This is what integrity looks like.

Answering Toghestiy’s question myself has given me the strength I need to overcome the loneliness that so often accompanies resistance because it gives me the articulation I need to remember why I am willing to face loneliness to keep resisting.

Why am I willing to feel loneliness? To keep my integrity intact.

The dominant culture works very hard and very well at nullifying resistance. It pushes capitalism on us to force us to work most of our waking hours to buy food and shelter. It pushes colonialism on indigenous peoples because the dominant culture simply cannot tolerate that there are – and always have been – better ways to live. It offers us money, alcohol, drugs, pornography, television, meaningless vacations, and so-called “security” to encourage us to accept or ignore or deny these terrible arrangements of power.

I could sell my integrity, of course. You could, too. They’re offering some very attractive signing bonuses. I could give up on the pipelines resistance up here and come back to friends and family to alleviate my loneliness. I could use my law degree and legal experience to make a more than comfortable living to salve the feelings of financial insecurity I often feel. I could allow myself to be seduced by the smiling face and feel good ethic of a bourgeois existence that says that being nice, maximizing personal happiness, and spending quality time with friends and family is the ultimate goal of life.

But, I won’t and I hope you won’t, either. My integrity is not for sale. I want my integrity to be intact.

Browse Will Falk’s Unis’tot’en Camp series at the Deep Green Resistance Blog

The Unist’ot’en Camp – Preparation: Home, Language, Self

Many thanks to San Diego Free Press, who transcribed and first published the original handwritten manuscript.

Will Falk, Deep Green Resistance Southwest Coalition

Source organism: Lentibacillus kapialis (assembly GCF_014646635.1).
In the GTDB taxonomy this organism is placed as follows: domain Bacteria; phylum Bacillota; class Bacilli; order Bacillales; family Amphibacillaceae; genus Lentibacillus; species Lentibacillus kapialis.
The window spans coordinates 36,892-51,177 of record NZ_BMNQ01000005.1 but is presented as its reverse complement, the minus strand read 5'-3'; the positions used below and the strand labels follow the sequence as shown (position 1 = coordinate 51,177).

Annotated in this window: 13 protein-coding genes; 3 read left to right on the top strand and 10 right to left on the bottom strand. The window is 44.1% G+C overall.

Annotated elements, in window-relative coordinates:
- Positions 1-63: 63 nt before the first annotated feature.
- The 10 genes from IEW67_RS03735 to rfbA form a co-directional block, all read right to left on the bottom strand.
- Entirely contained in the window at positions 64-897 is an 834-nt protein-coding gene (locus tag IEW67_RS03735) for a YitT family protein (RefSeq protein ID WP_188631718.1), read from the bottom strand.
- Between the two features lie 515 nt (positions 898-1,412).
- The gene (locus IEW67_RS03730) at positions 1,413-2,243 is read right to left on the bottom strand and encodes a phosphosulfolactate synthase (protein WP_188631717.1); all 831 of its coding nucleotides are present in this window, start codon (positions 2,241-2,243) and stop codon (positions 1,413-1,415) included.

May 4, 2014


I am going to the Unist’ot’en Camp in northern British Columbia. The Unist’ot’en Camp is a resistance camp built by the Wet’suwet’en people on the path of seven proposed pipelines from the Tar Sands Gigaproject and where corporations are extracting liquid natural gas from the Horn River Basin Fracturing Projects.

I am nervous. I am excited. I am scared. Mostly, I just want to get started. Writing helps me organize my thoughts, sift through my emotions, and steel my heart, so I offer this up as my trip approaches.


Friends and family are asking me, “Why are you doing this?”

The short answer is: To stop the pipelines. First and foremost, we have to keep pipelines carrying fossil fuels off of First Nations’ land. Corporations have no right to be there. The Canadian government has no right to be there. None of us – but the Wet’suwet’en and whomever they allow – have a right to be there.

After that, we must stop the pipelines from being built anywhere. The cost of fossil fuels fluctuate tremendously and the longer we can delay these projects the less profitable they become and the more likely the corporations will give up. In a world suffocating from the burning of fossil fuels, increased consumption of fossil fuels is simply something life cannot afford.

Of course, it may be too late to save the planet. We may have pushed the world past the tipping point while we squabbled amongst ourselves asking whether climate change was really happening, while we placed our faith in a false God that told us we’d find reality when we were dead, and, finally, while we listened to a seductive science that told us we were too smart to let this happen, even while it was happening.